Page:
- November 3, 2010 at 4:00 am
I was exporting clips via Quicktime conversion. The audio was simple dual mono. One person speaking> boom mic> 442 Sound Devices mixer two track mono out>camera. Everything sounds fine in FCP, Both tracks panned hard right and left, full stereo, but when I played back the rendered clips in QT, they were louder and clipped a bit.
I brought one of the clips up in STPro and although the tracks were not close to peaking in STP, they were clipped. Lots of time and experiments later, I found pulling the two mixer faders for the two tracks in FCP back to -3dB (half power point) and centering the pans gave me what I wanted. STPro showed no clipping; peaks at about -3 dB, which is what I wanted and I heard no clipping.
I’ll know it from now on, but in the analog or digital audio studio world, that sort of clipping doesn’t happen unless you mono the sources and you’re really close to 0dB. With pro audio gear, panning two identical tracks results in a 3dB rise that can clip, but not necessarily in the mix buss. Somewhere there’s a narrow spot in the FCP audio mix buss before the master fader. Maybe there should be an “Audio In FCP” forum.
- November 3, 2010 at 4:04 am
Did you export stereo or did you separate and export dual mono? This has to be done in sequence settings.
- November 3, 2010 at 4:09 am
Which is different than how you recorded it, which is true dual mono. In your sequence, open up the settings and change output to true dual mono, not panned stereo. Then assign the outputs to whatever track you want, then export.
- November 3, 2010 at 4:15 am
- November 3, 2010 at 4:28 am
You don’t have a true stereo source, yet you’re treating it as such by faking a pan left and right.
Try this same test with a true stereo source.
Also, why QuickTime Conversion? That process is notoriously unreliable.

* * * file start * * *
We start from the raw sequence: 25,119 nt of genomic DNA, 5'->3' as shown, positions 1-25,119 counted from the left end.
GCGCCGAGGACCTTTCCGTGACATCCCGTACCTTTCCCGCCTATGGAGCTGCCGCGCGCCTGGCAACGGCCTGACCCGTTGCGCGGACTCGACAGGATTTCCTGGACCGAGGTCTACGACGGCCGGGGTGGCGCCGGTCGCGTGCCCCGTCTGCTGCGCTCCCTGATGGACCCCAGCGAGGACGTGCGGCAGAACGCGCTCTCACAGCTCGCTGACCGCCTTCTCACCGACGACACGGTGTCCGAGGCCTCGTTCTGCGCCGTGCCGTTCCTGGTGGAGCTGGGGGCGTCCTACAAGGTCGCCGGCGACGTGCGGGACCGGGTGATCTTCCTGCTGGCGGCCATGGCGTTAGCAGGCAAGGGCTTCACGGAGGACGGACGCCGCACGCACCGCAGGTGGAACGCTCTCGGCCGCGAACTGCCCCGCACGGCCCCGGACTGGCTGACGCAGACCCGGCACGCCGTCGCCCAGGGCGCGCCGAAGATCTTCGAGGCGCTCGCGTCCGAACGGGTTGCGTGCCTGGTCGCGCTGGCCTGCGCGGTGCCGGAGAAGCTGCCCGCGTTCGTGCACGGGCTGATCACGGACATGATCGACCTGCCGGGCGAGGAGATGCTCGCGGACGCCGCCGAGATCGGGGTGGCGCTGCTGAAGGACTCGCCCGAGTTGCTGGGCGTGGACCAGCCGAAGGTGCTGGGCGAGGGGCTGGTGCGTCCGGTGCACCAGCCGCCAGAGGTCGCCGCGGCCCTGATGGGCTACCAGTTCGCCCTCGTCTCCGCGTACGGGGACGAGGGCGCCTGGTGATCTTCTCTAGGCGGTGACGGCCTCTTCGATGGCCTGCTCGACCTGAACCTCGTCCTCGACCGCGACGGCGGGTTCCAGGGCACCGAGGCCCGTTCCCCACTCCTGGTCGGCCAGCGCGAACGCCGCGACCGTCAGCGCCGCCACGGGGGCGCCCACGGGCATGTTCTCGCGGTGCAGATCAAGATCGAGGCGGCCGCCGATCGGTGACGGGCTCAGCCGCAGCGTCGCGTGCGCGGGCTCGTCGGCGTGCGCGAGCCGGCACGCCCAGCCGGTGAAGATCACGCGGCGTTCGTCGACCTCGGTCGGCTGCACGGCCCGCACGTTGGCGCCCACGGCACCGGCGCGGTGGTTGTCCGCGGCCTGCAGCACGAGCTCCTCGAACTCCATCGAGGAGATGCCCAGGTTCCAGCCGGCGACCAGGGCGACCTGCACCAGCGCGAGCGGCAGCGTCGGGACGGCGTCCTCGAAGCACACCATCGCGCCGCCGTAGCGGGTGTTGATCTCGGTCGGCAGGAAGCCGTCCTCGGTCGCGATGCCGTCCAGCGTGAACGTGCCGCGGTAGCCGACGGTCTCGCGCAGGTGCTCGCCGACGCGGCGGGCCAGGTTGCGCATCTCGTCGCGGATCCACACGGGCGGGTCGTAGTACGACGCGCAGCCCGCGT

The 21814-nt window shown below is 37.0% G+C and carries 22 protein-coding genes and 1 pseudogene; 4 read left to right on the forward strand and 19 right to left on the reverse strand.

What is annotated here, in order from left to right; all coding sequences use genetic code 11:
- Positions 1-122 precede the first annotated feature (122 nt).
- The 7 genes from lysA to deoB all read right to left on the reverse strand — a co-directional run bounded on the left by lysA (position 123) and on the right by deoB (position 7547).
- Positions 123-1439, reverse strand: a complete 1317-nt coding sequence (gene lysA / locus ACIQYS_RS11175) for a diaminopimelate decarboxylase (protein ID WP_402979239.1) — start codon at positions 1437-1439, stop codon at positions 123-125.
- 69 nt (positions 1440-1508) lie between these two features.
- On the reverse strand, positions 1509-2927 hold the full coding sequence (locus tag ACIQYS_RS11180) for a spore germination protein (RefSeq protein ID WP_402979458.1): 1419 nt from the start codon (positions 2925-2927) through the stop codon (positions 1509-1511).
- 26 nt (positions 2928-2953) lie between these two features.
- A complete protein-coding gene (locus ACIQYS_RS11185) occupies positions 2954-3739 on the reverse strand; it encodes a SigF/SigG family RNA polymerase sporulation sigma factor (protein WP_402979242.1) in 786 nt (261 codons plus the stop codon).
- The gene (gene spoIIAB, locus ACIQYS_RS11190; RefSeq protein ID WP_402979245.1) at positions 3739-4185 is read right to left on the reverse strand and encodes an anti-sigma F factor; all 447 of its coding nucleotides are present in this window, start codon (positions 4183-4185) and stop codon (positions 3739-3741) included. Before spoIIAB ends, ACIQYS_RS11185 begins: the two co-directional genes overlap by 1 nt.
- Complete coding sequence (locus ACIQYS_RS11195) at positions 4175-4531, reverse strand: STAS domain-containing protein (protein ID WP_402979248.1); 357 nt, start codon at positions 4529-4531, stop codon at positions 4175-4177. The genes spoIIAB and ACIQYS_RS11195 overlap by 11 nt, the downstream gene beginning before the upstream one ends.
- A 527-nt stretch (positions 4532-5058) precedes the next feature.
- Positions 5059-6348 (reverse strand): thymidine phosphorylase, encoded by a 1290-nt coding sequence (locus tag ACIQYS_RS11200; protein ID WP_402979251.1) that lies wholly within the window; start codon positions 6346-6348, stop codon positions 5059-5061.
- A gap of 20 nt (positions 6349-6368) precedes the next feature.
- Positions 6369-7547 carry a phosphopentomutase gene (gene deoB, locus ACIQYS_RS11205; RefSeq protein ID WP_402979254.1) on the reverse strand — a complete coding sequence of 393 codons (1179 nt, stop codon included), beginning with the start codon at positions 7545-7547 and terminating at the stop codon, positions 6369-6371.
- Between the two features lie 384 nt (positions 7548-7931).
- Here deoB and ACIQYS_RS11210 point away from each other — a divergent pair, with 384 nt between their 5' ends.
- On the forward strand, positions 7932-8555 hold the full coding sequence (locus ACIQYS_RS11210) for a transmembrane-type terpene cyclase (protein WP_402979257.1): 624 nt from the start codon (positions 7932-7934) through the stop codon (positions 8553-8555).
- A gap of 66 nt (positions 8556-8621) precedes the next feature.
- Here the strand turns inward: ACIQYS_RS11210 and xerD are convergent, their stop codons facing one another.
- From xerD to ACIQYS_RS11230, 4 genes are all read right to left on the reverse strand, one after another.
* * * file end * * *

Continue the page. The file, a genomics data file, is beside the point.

- November 4, 2010 at 5:19 pm
Thanks for your interest and insight. I’ve been working in pro audio since 1969, went digital in 1990 with my first DAW and have enough experience to know when something’s right or not. The anomaly is what it is. Apple (and I’ve been a proud Apple owner since 1986) has allowed me to make a living for myself and I appreciate the heck out of them for that. However, their SoundTrack Pro, for example, works and feels like an audio program designed by IT people who have little or no experience with pro audio.
Apple may choose to disregard simple audio conventions, like where or how they choose to route audio in an internal bussing system, or (one of my favorites) disregard compression ratios and metering for gain reduction in their compressors (audio not data), but in doing so they alienate the rather large constituency of pro audio folks who are left trying to figure out, “Why the heck did they do that? I guess they don’t know how pro audio works.”
I do appreciate your heads up on the sequence settings, but that’s another case of WTHDTDT? It never would have occurred to me that a gotcha, er, CONTROL would be placed there.
Fortunately, there are enough question marks popping up about the video features to let me know it’s not just an audio thing.
- November 4, 2010 at 5:29 pm
[Ty Ford] “It never would have occurred to me that a gotcha, er, CONTROL would be placed there. “
If you would ever have to layoff a 5.1 and Stereo mix on one tape, you’d know exactly where they are 😉
I’m not questioning your experience or expertise. I am just pointing out what FCP can and can’t do.
Things operate differently on different systems. I agree that Soundtrack Pro is not that Pro, but whatever. It’s not going to be and never will be a stand alone DAW.
I do think, though, that you know you aren’t really recording a stereo file so it’s hard to truly and accurately judge what’s going on.
To bring it in to video terms, there’s movies that were shot stereoscopic, and then there’s movies that were created to be 3D by a “mono” image. You can tell which is really stereo and which one is two halves of the same hole. Just sayin’.
You can also set downmix levels in those same sequence settings we are talking about.
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